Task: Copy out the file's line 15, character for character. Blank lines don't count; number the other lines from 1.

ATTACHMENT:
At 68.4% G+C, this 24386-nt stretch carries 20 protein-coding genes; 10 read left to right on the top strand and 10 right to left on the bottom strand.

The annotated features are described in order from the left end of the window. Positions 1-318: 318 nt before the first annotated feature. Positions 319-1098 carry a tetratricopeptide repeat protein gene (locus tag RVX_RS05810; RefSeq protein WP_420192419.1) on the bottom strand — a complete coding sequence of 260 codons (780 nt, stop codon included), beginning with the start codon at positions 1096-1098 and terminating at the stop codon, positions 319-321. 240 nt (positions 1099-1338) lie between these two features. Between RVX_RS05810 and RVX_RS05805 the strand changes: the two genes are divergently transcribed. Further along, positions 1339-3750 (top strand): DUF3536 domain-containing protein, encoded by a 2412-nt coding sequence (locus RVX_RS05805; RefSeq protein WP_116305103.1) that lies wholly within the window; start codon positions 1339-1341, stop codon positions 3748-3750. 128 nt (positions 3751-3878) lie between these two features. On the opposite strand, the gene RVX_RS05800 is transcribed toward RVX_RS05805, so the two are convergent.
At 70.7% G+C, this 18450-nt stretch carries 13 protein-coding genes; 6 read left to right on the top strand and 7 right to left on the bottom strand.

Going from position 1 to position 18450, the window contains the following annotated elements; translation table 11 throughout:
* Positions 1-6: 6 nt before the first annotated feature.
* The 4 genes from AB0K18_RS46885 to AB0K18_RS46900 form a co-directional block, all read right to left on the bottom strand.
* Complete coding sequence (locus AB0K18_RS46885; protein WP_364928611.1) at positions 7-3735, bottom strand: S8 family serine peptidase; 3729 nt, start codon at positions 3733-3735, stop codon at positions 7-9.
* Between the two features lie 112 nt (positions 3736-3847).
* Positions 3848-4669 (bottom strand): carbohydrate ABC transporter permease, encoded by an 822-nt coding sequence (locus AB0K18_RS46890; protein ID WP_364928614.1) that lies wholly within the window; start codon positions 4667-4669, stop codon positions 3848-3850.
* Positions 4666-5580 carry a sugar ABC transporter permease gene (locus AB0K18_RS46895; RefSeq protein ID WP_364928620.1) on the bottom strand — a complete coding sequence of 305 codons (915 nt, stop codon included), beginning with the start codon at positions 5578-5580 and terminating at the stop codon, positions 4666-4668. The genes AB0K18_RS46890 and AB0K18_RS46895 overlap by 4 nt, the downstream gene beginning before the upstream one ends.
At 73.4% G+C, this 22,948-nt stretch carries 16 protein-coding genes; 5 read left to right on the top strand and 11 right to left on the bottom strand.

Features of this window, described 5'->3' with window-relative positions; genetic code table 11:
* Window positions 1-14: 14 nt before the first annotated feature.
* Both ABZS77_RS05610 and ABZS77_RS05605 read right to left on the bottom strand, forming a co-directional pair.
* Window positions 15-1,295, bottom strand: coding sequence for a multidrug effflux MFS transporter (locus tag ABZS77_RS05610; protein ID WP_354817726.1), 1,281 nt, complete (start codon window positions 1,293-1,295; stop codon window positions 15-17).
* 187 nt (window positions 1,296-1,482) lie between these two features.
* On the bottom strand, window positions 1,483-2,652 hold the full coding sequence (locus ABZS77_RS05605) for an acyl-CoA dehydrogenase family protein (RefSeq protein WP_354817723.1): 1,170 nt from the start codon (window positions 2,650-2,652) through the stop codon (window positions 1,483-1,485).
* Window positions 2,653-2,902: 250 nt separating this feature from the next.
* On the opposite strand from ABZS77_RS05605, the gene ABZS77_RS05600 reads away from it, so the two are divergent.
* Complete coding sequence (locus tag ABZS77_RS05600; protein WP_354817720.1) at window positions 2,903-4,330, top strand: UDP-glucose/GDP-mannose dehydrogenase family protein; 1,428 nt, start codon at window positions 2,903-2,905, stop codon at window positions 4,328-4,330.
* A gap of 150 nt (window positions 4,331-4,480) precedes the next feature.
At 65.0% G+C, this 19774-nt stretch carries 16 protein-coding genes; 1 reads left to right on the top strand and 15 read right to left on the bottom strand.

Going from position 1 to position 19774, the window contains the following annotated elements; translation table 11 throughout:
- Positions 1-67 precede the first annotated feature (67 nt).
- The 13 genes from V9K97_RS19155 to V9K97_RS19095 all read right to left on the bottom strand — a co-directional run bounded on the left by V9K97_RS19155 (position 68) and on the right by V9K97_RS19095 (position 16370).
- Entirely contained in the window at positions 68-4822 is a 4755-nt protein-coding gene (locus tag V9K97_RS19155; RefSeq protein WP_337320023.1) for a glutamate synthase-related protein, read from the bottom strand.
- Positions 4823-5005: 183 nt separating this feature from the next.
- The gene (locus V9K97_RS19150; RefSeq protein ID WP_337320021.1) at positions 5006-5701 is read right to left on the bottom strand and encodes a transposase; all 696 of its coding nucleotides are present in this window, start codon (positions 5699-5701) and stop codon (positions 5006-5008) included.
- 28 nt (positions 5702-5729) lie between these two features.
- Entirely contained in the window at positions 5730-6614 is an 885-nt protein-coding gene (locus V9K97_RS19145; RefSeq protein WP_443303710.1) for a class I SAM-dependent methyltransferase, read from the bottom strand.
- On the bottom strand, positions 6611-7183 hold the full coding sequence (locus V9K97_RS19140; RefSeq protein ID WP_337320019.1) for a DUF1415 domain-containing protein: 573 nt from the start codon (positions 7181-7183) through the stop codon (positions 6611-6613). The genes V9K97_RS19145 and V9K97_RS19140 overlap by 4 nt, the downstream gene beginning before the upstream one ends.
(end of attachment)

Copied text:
* Window positions 15-1,295, bottom strand: coding sequence for a multidrug effflux MFS transporter (locus tag ABZS77_RS05610; protein ID WP_354817726.1), 1,281 nt, complete (start codon window positions 1,293-1,295; stop codon window positions 15-17).